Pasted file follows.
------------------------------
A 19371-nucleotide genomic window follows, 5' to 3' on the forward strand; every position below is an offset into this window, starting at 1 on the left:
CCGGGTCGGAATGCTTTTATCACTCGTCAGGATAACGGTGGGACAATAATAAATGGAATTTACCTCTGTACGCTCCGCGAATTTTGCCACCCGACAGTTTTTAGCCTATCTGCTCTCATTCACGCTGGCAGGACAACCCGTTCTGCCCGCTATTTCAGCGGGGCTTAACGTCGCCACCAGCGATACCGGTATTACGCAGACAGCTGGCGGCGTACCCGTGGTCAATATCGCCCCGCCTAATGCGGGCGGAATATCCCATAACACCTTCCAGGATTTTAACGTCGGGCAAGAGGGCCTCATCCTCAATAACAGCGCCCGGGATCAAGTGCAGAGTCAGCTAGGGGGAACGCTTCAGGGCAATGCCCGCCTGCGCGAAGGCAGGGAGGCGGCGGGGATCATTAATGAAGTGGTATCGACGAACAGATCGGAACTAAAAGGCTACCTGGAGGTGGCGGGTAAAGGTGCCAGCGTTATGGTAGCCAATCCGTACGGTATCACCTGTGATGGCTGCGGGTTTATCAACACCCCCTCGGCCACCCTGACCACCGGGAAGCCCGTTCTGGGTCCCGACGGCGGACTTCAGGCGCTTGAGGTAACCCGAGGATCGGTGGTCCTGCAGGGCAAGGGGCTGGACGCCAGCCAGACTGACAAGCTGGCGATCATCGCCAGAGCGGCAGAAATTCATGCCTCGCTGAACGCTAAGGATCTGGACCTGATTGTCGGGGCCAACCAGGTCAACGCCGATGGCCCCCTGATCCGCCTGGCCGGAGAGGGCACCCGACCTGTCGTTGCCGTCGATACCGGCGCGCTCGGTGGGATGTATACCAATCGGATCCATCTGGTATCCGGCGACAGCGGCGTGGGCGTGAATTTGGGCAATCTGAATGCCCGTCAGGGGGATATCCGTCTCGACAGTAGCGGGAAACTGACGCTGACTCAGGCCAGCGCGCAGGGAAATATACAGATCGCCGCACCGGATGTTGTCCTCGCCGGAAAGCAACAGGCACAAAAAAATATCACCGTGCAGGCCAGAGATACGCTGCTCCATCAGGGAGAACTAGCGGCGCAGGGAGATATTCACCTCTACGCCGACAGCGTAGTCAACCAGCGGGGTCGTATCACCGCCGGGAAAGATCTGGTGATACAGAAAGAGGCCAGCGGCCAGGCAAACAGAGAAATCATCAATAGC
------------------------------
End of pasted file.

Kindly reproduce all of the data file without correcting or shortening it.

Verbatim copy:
A 19371-nucleotide genomic window follows, 5' to 3' on the forward strand; every position below is an offset into this window, starting at 1 on the left:
CCGGGTCGGAATGCTTTTATCACTCGTCAGGATAACGGTGGGACAATAATAAATGGAATTTACCTCTGTACGCTCCGCGAATTTTGCCACCCGACAGTTTTTAGCCTATCTGCTCTCATTCACGCTGGCAGGACAACCCGTTCTGCCCGCTATTTCAGCGGGGCTTAACGTCGCCACCAGCGATACCGGTATTACGCAGACAGCTGGCGGCGTACCCGTGGTCAATATCGCCCCGCCTAATGCGGGCGGAATATCCCATAACACCTTCCAGGATTTTAACGTCGGGCAAGAGGGCCTCATCCTCAATAACAGCGCCCGGGATCAAGTGCAGAGTCAGCTAGGGGGAACGCTTCAGGGCAATGCCCGCCTGCGCGAAGGCAGGGAGGCGGCGGGGATCATTAATGAAGTGGTATCGACGAACAGATCGGAACTAAAAGGCTACCTGGAGGTGGCGGGTAAAGGTGCCAGCGTTATGGTAGCCAATCCGTACGGTATCACCTGTGATGGCTGCGGGTTTATCAACACCCCCTCGGCCACCCTGACCACCGGGAAGCCCGTTCTGGGTCCCGACGGCGGACTTCAGGCGCTTGAGGTAACCCGAGGATCGGTGGTCCTGCAGGGCAAGGGGCTGGACGCCAGCCAGACTGACAAGCTGGCGATCATCGCCAGAGCGGCAGAAATTCATGCCTCGCTGAACGCTAAGGATCTGGACCTGATTGTCGGGGCCAACCAGGTCAACGCCGATGGCCCCCTGATCCGCCTGGCCGGAGAGGGCACCCGACCTGTCGTTGCCGTCGATACCGGCGCGCTCGGTGGGATGTATACCAATCGGATCCATCTGGTATCCGGCGACAGCGGCGTGGGCGTGAATTTGGGCAATCTGAATGCCCGTCAGGGGGATATCCGTCTCGACAGTAGCGGGAAACTGACGCTGACTCAGGCCAGCGCGCAGGGAAATATACAGATCGCCGCACCGGATGTTGTCCTCGCCGGAAAGCAACAGGCACAAAAAAATATCACCGTGCAGGCCAGAGATACGCTGCTCCATCAGGGAGAACTAGCGGCGCAGGGAGATATTCACCTCTACGCCGACAGCGTAGTCAACCAGCGGGGTCGTATCACCGCCGGGAAAGATCTGGTGATACAGAAAGAGGCCAGCGGCCAGGCAAACAGAGAAATCATCAATAGC